Dorfman tells the story of Paulina Salas, a fictional Latin American woman who encounters Roberto Miranda, the man who (she believes) tortured and raped her 15 years earlier as an agent of a repressive political regime. Although she never actually saw her abuser, she recognizes his voice, smell, even the feel of his skin – there is no doubt in her mind that Miranda is guilty. A shaky democracy has been restored, and Salas’ lawyer husband, Gerardo Escobar, has just been appointed to a commission to investigate the worst excesses of the previous administration.  Much to Escobar’s horror, Paulina pulls a gun, then binds and gags Miranda in the couple’s living room so that she can “try” him for his crimes. Not only does Escobar doubt his wife, but as a representative of the newly restored democracy he is committed to reinstituting the rule of law, although he knows that the commission will serve in large part to whitewash the vast majority of the dictatorship’s crimes. As the story progresses, Paulina becomes increasingly threatening, and Gerardo (uncertain about Miranda’s guilt or innocence, but certain that Paulina’s approach is wrong) ultimately talks Miranda into “confessing” to save his life.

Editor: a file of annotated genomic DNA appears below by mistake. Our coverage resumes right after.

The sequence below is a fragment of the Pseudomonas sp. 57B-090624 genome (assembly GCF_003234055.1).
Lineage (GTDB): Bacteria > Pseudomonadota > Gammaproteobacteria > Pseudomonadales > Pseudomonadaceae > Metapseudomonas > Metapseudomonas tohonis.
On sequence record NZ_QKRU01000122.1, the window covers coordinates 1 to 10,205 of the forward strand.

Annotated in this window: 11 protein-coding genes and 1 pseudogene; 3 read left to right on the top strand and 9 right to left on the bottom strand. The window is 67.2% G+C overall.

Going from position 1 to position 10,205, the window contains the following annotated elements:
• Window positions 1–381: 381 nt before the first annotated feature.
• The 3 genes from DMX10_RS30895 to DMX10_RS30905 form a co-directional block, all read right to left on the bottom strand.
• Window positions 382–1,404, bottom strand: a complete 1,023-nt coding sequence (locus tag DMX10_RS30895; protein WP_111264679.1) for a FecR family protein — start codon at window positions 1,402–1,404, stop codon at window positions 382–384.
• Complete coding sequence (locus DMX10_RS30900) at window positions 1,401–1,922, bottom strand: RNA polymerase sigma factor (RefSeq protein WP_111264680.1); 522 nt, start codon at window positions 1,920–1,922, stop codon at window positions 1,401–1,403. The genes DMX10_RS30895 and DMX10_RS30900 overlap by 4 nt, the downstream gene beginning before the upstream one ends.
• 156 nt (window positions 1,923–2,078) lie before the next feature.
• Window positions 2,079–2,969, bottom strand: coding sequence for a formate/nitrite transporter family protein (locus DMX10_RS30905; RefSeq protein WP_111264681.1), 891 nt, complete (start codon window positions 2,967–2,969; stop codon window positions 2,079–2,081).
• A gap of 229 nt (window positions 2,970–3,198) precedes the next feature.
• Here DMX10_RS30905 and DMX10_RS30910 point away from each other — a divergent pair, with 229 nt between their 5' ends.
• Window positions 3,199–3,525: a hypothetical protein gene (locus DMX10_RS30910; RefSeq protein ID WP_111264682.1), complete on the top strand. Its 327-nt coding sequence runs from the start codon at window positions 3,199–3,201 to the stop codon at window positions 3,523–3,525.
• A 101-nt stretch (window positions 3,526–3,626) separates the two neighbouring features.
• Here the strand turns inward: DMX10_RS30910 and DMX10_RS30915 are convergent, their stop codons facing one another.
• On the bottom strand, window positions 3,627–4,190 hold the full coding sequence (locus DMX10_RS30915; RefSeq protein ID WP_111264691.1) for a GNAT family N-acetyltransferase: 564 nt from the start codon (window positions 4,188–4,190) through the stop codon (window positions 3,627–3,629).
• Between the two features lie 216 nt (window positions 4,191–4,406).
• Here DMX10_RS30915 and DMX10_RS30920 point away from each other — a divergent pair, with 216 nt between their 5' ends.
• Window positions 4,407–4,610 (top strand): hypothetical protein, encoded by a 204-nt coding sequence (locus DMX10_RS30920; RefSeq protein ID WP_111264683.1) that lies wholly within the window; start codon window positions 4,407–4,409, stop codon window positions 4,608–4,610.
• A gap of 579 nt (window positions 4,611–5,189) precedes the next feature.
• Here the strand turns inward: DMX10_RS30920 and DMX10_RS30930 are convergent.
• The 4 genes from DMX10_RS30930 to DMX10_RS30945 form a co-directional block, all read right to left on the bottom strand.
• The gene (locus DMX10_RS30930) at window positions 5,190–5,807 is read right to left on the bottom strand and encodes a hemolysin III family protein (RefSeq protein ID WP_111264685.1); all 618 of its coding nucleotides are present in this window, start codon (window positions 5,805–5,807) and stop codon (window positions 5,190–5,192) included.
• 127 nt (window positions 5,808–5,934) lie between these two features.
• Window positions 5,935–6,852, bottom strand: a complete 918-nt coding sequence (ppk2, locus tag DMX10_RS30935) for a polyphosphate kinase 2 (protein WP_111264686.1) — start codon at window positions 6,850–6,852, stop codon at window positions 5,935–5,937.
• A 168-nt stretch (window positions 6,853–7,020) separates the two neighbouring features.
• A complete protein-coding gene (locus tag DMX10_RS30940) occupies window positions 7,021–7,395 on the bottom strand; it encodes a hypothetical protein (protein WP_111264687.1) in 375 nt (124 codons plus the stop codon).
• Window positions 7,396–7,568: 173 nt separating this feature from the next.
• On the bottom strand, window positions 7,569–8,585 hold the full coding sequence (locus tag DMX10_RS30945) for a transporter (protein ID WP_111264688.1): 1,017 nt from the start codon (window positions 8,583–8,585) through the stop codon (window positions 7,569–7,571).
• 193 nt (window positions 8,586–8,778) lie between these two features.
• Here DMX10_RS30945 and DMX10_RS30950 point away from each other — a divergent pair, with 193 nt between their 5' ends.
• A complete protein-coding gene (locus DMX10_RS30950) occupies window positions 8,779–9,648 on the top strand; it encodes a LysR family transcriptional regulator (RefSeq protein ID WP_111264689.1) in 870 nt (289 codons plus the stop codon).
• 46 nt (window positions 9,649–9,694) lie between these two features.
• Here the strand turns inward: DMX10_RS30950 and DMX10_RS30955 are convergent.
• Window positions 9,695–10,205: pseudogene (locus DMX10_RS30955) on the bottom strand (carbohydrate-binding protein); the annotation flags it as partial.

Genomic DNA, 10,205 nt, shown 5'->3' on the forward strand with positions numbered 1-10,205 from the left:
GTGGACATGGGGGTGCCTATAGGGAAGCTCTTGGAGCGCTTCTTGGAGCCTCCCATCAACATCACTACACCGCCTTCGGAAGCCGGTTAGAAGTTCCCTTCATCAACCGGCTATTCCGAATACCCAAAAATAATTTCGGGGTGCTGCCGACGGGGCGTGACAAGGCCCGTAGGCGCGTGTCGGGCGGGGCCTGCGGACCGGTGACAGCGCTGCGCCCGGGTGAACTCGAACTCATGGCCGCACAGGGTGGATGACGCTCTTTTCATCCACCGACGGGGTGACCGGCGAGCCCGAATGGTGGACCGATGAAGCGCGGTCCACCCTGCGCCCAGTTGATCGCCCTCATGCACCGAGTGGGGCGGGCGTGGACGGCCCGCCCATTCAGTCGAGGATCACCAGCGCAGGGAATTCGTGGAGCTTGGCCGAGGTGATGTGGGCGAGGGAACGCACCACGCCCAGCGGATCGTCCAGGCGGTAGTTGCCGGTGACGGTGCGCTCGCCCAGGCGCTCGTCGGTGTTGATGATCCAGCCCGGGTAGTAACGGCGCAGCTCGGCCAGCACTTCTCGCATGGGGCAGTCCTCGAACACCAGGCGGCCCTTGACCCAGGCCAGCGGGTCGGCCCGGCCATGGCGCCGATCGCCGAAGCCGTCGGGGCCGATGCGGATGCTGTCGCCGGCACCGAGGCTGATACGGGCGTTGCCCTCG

Mandan Khoshnevisan (Paulina), Nathan Dunkin (Gerardo), and Anthony Green (Miranda) give commanding performances, and the contrast between their styles allows the story to flow with unbroken tension, yet not seem like a one-note show. As the dismayed husband, Dunkin displays a constantly shifting combination of frustration, disbelief, egotism, and solicitous compassion for a woman he obviously loves, yet cannot trust. The moment when he begins to consider the possibility that Miranda may actually be guilty is brilliant – just a flash of insight that comes and goes so quickly that he barely acknowledges it even to himself. Green’s performance is colored by shifting emotional reactions as he consistently denies his guilt – self-righteousness, anger, pleading, wheedling, conniving, just convincing enough that we are kept a little uncertain. However, it is Khoshnevisan who delivers a real tour de force. It’s a total joy watching her discard 15 years of terrified victimhood as she claims power over Miranda; she displays a wicked sense of humor, and her fiery strength and often-sadistic attitude drive home the message that karma’s a bitch. While there are elements of ambiguity about the conclusion, it is absolutely clear in the final scene that she has found the healing she sought, and we can only rejoice with her.